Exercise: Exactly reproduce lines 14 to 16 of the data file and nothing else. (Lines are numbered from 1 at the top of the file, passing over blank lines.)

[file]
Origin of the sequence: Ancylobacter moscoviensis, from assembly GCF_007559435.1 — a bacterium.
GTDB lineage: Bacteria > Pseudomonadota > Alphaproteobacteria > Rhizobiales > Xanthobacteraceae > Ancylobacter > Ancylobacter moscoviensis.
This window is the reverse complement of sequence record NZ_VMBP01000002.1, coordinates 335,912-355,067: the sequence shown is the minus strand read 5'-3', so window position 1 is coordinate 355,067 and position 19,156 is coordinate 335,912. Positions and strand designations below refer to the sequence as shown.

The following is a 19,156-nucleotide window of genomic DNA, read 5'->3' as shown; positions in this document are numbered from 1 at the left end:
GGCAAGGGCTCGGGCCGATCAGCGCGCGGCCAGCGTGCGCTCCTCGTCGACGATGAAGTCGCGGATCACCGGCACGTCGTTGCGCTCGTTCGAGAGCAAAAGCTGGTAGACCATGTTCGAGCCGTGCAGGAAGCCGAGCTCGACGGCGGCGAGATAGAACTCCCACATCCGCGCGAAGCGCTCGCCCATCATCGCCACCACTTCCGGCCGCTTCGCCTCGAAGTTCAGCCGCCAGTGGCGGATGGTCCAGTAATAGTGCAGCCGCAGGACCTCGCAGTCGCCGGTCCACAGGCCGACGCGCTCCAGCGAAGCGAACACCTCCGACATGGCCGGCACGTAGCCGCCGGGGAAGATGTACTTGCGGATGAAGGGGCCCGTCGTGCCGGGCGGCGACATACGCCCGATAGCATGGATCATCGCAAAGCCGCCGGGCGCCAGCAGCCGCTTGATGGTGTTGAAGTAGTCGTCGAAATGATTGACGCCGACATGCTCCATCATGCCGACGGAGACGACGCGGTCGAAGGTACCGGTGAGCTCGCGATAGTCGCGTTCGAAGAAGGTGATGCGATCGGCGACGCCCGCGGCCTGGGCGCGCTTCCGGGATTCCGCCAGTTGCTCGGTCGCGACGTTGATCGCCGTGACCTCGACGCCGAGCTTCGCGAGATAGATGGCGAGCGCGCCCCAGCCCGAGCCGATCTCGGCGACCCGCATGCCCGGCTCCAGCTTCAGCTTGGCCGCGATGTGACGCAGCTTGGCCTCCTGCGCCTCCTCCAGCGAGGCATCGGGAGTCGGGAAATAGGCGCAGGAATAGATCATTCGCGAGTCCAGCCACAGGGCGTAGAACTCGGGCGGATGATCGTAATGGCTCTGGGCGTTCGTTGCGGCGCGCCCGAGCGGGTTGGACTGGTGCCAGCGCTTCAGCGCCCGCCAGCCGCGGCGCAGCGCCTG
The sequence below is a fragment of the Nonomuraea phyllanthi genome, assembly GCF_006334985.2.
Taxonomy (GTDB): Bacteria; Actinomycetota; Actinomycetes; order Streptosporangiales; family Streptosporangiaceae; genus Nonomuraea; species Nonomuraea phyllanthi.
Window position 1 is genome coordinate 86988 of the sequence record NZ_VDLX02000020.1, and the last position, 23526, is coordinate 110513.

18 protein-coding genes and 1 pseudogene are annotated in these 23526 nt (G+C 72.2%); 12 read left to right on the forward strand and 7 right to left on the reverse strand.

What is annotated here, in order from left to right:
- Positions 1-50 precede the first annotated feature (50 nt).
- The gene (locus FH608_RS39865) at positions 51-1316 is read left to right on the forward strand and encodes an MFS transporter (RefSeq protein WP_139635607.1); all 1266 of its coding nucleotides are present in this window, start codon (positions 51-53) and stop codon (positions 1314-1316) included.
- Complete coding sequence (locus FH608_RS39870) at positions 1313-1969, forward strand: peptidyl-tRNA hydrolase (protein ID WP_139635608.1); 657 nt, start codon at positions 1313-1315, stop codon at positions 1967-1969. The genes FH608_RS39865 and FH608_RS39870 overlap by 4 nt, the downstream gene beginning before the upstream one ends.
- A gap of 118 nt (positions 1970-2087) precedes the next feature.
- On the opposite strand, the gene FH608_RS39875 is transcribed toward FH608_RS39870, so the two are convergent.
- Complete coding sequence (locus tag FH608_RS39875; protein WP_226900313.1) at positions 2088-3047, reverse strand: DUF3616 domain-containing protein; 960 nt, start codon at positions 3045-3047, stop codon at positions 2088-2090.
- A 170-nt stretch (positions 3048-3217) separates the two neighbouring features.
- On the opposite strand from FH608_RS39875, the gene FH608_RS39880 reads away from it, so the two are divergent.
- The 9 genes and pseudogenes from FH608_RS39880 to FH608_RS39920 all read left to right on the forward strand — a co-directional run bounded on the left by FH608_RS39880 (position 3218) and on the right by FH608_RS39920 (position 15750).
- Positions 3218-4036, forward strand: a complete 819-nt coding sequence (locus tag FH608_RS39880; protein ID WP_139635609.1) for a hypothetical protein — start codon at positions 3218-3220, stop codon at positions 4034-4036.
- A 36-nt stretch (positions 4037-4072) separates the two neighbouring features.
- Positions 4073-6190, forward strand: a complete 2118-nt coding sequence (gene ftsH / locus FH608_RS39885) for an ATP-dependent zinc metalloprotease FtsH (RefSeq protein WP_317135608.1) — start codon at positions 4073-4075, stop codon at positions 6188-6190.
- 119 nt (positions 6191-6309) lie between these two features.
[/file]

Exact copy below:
- A gap of 118 nt (positions 1970-2087) precedes the next feature.
- On the opposite strand, the gene FH608_RS39875 is transcribed toward FH608_RS39870, so the two are convergent.
- Complete coding sequence (locus tag FH608_RS39875; protein WP_226900313.1) at positions 2088-3047, reverse strand: DUF3616 domain-containing protein; 960 nt, start codon at positions 3045-3047, stop codon at positions 2088-2090.